The Court finds that the conduct of [the accused harasser], while immature, inappropriate, and boorish, does not constitute offensive conduct actionable as harassment, especially in light of the alleged actions of harassers sued in the cases cited below, which various courts found did not give rise to a claim of hostile environment sexual harassment. See, e.g., Rabidue v. Osceola Refining Co., 805 F.2d 611 (6th Cir. 1986) (Sixth Circuit did not find actionable sexual harassment where (1) male supervisor referred to a female manager as "whore," "cunt," "pussy," and "tits" and stated "all that bitch needs is a good lay," and (2) the Company forced her to sit with female hourly employees during meetings, forbid her taking clients to lunch, and tolerated posters of scantily clad women in work areas), cert. denied, 481 U.S. 1041, 95 L. Ed. 2d 823, 107 S. Ct. 1983 (1987); Baskerville v. Culligan Intern. Co., 50 F.3d 428 (7th Cir. 1995)(held the following did not constitute sexual harassment: supervisor called the plaintiff "pretty girl", made grunting sounds like "um-um" when plaintiff wore a leather skirt, stated "all pretty girls run around naked", and stated that "with so many pretty girls", he "didn't want to lose control"), cited by Black v. Zering Homes, Inc., 1997 Fed. App. 0014p( (6th Cir. Jan. 14, 1997)held comments directed to the plaintiff including, "Nothing I like more in the morning than sticky buns", and "Hey weren't you there [at the biker bar] Saturday night dancing on the tables?", and references to property parcels as "Hootersville" and "Twin Peaks", did not give rise to a sexual harassment claim); Koelsch v. Beltone Elec. Co, 46 F.3d 705 (7th Cir. 1995)(held supervisor who stroked plaintiff's leg on one occasion, grabbed her buttocks on a separate occasion, told her that he found her attractive, and twice asked her out on dates, did not commit acts which were actionable); Weiss v. Coca-Cola Bottling Co. of Chicago, 990 F.2d 333, 337 (7th Cir. 1993)(held actions of supervisor unactionable even though he called subordinate "dumb blond", placed "I love you" signs in her work area, asked her for a date, put his hands on her shoulder, and tried to kiss her); Saxton v. American Tel. & Tel. Co., 10 F.3d 526, 534 (7th Cir. 1993)(held the following acts did not constitute sexual harassment: supervisor made inappropriate remarks, kissed and repeatedly touched the plaintiff, and chased her around a forest preserve); Stoeckel v. Envtl. Management Sys., Inc., 882 F. Supp. 1106 (D.D.C. 1995)(held employee's attempts to kiss plaintiff, his lewd remarks about her appearance, his following plaintiff around the office, his unsolicited neckrubs, and hand-holding did not rise to the level of severity and pervasiveness); Gearhart v. Eye Care Centers of America, 888 F. Supp. 814, 825 (S.D.Tex. 1995)(held unactionable supervisor's conduct although supervisor touched plaintiff's breast and hair, kicked her in the buttocks, and made numerous lewd remarks directed at plaintiff); Lefevre v. Design Professionals Ins., 1994 U.S. Dist. LEXIS 20978, 1994 WL 514020 (N.D.Cal. 1994)(supervisor's repeated handshakes and hugs at business meetings and references to plaintiff as "babe" did not create an objectively hostile work environment); Ballou v. University of Kans. Med. Ctr., 871 F. Supp. 1384 (D.Kan. 1994)(held defendant's actions did not constitute sexual harassment where supervisor defendant asked plaintiff about her interest in a romantic relationship, asked her to kiss him on her birthday, often stared at her and followed her).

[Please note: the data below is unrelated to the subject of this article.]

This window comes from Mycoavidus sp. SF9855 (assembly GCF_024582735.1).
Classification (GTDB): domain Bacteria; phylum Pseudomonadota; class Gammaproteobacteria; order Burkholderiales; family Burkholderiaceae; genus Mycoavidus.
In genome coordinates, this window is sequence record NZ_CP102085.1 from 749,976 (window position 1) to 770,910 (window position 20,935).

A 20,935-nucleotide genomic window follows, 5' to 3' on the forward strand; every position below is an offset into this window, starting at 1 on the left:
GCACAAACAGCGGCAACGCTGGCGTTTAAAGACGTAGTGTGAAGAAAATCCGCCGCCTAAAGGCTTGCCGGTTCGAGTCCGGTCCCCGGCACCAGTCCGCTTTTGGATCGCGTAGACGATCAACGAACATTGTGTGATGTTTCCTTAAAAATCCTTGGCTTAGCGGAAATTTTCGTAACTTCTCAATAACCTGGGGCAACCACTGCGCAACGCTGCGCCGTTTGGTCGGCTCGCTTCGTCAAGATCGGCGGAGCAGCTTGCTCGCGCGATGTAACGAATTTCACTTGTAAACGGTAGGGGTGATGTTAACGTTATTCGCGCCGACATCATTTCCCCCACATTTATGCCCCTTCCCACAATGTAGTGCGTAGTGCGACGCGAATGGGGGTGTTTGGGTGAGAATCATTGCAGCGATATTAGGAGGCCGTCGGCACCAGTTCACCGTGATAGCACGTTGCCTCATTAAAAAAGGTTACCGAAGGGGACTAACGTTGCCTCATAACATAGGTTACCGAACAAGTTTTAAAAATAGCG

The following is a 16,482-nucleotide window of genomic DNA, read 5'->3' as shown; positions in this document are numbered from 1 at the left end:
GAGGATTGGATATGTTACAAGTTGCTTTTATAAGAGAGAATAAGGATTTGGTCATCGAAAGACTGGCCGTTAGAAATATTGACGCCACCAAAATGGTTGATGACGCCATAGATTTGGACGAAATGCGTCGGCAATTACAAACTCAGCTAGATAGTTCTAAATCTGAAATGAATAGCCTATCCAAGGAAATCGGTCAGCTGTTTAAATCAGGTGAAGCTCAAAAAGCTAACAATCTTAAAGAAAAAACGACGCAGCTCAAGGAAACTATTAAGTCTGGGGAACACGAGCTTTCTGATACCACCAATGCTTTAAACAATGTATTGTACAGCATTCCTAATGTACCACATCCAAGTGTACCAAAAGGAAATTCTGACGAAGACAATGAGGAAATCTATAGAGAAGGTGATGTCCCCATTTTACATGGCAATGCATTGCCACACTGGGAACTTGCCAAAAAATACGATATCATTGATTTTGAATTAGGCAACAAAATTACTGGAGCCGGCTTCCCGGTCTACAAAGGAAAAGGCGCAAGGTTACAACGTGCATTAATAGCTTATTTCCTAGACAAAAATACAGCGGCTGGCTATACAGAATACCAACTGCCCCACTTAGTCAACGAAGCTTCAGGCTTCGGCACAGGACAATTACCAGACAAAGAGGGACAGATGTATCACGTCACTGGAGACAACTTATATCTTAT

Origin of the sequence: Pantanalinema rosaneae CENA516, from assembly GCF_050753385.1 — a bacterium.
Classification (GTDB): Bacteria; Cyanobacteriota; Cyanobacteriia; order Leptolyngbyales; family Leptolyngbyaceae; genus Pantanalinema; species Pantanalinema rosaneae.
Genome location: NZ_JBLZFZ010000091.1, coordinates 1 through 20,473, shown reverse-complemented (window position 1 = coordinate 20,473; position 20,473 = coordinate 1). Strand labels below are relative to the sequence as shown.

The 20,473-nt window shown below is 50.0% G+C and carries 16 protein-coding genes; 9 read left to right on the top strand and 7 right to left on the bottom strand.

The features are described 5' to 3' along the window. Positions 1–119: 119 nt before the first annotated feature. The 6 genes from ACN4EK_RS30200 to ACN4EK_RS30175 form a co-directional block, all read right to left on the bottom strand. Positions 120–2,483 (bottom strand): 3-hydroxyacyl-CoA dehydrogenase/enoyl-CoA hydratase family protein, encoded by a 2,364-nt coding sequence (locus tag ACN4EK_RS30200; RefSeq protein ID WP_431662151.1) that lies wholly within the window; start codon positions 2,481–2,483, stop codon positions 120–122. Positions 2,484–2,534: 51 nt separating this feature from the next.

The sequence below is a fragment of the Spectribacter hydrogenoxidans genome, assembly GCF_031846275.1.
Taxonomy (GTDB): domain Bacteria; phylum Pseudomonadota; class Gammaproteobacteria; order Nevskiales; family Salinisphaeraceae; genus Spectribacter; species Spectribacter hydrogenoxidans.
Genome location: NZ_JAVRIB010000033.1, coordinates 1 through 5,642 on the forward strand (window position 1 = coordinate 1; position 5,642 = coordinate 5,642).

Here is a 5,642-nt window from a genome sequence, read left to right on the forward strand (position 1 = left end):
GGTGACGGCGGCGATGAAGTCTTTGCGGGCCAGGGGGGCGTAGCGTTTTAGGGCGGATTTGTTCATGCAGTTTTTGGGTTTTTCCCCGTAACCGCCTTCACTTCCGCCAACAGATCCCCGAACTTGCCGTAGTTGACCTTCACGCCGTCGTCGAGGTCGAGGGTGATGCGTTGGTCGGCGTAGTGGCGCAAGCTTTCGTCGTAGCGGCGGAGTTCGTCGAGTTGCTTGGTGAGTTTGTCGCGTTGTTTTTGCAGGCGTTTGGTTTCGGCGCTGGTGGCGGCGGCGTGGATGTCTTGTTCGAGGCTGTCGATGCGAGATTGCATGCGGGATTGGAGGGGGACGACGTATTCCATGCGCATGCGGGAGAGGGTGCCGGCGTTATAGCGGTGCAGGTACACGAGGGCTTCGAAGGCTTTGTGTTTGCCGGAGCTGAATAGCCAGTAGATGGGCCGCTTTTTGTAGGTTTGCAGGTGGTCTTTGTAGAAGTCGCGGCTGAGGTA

Stacy v. Shoney's Inc., 955 F. Supp. 751, 755-756 (E.D. Ky. 1997).
Some years have passed since this decision, but the law has not progressed much with the passing of time. There is, after all, extensive precedent to bolster a particularly one-sided "objective" standard, as illustrated in the passage above. Case law doctrines gain quantitative strength and momentum as the years pass.
Sexual harassment claims remain very difficult to win in general, and some judges remain downright hostile to them. "Objectively," of course.